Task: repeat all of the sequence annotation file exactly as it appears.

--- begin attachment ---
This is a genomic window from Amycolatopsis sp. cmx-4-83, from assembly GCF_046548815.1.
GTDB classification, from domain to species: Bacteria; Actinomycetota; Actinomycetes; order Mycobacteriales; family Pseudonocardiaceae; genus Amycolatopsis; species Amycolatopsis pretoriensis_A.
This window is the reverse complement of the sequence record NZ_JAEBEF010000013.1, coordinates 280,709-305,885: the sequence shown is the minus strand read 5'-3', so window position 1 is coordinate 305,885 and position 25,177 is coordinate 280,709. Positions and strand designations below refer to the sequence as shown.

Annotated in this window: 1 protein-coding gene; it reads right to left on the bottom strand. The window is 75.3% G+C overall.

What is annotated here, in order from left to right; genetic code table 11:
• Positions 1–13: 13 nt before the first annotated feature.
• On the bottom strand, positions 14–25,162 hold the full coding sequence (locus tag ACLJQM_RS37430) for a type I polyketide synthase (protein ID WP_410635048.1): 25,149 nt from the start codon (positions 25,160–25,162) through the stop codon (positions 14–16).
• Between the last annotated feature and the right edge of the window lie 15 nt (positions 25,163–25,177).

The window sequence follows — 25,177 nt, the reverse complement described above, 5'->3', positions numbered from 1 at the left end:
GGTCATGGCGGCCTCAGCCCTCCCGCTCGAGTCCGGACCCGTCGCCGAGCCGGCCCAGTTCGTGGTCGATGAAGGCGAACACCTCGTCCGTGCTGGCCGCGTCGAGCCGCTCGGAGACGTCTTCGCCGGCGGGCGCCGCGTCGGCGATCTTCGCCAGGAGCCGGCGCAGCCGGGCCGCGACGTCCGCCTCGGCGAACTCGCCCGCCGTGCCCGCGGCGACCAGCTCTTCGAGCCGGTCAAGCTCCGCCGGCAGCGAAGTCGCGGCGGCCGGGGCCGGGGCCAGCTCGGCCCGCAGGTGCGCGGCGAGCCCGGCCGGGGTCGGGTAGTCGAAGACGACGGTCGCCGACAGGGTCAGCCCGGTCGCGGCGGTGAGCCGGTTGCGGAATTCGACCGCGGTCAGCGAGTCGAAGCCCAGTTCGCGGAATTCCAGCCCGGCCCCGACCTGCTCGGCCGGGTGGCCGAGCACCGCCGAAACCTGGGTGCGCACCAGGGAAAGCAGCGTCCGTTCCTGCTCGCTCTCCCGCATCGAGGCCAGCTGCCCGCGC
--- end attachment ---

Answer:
This is a genomic window from Amycolatopsis sp. cmx-4-83, from assembly GCF_046548815.1.
GTDB classification, from domain to species: Bacteria; Actinomycetota; Actinomycetes; order Mycobacteriales; family Pseudonocardiaceae; genus Amycolatopsis; species Amycolatopsis pretoriensis_A.
This window is the reverse complement of the sequence record NZ_JAEBEF010000013.1, coordinates 280,709-305,885: the sequence shown is the minus strand read 5'-3', so window position 1 is coordinate 305,885 and position 25,177 is coordinate 280,709. Positions and strand designations below refer to the sequence as shown.

Annotated in this window: 1 protein-coding gene; it reads right to left on the bottom strand. The window is 75.3% G+C overall.

What is annotated here, in order from left to right; genetic code table 11:
• Positions 1–13: 13 nt before the first annotated feature.
• On the bottom strand, positions 14–25,162 hold the full coding sequence (locus tag ACLJQM_RS37430) for a type I polyketide synthase (protein ID WP_410635048.1): 25,149 nt from the start codon (positions 25,160–25,162) through the stop codon (positions 14–16).
• Between the last annotated feature and the right edge of the window lie 15 nt (positions 25,163–25,177).

The window sequence follows — 25,177 nt, the reverse complement described above, 5'->3', positions numbered from 1 at the left end:
GGTCATGGCGGCCTCAGCCCTCCCGCTCGAGTCCGGACCCGTCGCCGAGCCGGCCCAGTTCGTGGTCGATGAAGGCGAACACCTCGTCCGTGCTGGCCGCGTCGAGCCGCTCGGAGACGTCTTCGCCGGCGGGCGCCGCGTCGGCGATCTTCGCCAGGAGCCGGCGCAGCCGGGCCGCGACGTCCGCCTCGGCGAACTCGCCCGCCGTGCCCGCGGCGACCAGCTCTTCGAGCCGGTCAAGCTCCGCCGGCAGCGAAGTCGCGGCGGCCGGGGCCGGGGCCAGCTCGGCCCGCAGGTGCGCGGCGAGCCCGGCCGGGGTCGGGTAGTCGAAGACGACGGTCGCCGACAGGGTCAGCCCGGTCGCGGCGGTGAGCCGGTTGCGGAATTCGACCGCGGTCAGCGAGTCGAAGCCCAGTTCGCGGAATTCCAGCCCGGCCCCGACCTGCTCGGCCGGGTGGCCGAGCACCGCCGAAACCTGGGTGCGCACCAGGGAAAGCAGCGTCCGTTCCTGCTCGCTCTCCCGCATCGAGGCCAGCTGCCCGCGC